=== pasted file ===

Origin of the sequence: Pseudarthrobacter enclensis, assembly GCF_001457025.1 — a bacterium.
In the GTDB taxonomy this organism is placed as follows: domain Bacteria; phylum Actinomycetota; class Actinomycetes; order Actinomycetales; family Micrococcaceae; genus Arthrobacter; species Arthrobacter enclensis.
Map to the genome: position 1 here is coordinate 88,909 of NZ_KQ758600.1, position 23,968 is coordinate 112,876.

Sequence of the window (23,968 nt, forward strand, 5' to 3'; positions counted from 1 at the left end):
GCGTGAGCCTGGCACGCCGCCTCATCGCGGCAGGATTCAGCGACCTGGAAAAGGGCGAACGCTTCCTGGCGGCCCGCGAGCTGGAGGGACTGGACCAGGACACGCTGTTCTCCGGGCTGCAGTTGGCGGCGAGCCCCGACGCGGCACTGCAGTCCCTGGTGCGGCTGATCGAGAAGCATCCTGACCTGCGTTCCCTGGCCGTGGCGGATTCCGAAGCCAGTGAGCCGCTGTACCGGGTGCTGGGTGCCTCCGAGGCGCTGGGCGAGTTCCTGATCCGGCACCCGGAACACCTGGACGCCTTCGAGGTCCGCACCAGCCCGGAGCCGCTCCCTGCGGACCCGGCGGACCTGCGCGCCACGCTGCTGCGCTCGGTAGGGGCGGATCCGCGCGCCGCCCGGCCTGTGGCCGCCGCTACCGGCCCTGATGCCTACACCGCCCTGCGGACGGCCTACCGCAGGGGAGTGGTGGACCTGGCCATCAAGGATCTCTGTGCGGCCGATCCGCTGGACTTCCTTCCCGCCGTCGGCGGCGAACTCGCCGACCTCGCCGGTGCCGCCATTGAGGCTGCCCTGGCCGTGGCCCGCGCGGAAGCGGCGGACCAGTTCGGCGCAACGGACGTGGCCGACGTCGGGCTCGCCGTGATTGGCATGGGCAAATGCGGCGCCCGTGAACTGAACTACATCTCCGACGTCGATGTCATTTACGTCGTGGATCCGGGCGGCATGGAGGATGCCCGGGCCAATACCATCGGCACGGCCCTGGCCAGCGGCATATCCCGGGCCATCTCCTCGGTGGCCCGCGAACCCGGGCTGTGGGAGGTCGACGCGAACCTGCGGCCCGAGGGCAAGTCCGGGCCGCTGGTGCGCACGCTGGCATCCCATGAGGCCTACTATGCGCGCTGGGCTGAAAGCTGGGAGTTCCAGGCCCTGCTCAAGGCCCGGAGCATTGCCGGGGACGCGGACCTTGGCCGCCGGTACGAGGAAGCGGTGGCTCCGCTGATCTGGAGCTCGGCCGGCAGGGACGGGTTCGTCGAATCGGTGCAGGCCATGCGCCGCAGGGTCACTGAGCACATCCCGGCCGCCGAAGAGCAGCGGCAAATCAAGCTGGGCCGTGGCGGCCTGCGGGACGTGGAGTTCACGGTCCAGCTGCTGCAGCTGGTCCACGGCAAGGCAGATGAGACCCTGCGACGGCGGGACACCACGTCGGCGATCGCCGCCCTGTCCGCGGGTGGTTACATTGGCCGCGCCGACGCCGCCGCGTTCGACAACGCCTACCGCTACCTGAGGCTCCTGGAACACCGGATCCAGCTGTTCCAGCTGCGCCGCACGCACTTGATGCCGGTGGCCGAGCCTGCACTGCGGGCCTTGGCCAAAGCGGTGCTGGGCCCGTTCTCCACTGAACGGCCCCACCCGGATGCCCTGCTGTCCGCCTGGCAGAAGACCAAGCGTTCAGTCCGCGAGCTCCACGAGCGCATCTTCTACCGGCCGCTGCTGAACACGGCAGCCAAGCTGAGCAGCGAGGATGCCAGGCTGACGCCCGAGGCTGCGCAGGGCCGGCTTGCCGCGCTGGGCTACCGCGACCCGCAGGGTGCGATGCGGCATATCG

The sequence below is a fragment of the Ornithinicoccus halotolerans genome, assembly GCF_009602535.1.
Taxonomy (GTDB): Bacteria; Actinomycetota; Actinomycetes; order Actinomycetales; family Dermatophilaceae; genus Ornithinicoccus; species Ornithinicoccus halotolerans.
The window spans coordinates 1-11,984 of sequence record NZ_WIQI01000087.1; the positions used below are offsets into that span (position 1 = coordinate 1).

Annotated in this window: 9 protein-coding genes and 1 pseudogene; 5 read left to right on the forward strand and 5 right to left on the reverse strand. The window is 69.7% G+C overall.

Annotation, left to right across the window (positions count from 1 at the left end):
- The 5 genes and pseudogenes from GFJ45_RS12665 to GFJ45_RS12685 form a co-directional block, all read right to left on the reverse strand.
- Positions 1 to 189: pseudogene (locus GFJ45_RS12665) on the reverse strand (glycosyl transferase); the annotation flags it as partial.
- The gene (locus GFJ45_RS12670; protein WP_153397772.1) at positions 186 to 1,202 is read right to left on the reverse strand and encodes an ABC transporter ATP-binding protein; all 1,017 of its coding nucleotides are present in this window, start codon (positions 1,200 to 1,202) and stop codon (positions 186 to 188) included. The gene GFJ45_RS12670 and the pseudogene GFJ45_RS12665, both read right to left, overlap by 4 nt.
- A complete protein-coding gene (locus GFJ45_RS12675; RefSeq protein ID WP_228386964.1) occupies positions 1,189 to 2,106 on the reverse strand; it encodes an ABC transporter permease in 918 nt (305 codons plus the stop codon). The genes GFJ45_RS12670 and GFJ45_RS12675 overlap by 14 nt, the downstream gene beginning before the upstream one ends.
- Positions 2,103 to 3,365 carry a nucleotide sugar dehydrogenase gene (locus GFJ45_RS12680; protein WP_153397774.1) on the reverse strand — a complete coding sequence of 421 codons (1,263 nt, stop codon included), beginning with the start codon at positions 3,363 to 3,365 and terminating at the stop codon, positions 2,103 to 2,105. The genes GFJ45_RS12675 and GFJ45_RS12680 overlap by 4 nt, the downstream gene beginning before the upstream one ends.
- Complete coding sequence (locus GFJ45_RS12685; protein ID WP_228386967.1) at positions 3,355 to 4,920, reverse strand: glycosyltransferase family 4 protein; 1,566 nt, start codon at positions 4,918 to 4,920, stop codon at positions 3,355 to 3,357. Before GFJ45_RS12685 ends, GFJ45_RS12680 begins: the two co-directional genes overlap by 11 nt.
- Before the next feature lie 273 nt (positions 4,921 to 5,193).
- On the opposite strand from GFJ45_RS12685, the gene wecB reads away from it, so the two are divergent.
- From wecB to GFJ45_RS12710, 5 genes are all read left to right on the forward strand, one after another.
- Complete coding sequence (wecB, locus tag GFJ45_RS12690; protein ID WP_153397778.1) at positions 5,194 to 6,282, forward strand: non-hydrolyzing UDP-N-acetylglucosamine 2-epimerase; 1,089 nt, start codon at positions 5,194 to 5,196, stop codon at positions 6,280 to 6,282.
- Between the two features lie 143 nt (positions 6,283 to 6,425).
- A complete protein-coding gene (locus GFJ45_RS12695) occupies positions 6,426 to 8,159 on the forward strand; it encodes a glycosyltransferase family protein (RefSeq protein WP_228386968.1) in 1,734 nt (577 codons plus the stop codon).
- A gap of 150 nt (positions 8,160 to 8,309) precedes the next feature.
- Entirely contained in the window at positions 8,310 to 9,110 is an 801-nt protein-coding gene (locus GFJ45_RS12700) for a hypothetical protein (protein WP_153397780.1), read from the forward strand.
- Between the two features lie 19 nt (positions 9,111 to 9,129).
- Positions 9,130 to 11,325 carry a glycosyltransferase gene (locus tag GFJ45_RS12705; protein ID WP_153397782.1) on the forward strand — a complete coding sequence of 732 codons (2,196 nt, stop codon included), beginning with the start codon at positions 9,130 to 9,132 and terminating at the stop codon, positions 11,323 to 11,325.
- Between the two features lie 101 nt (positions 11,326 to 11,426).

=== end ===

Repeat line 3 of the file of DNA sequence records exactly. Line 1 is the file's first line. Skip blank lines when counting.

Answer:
Map to the genome: position 1 here is coordinate 88,909 of NZ_KQ758600.1, position 23,968 is coordinate 112,876.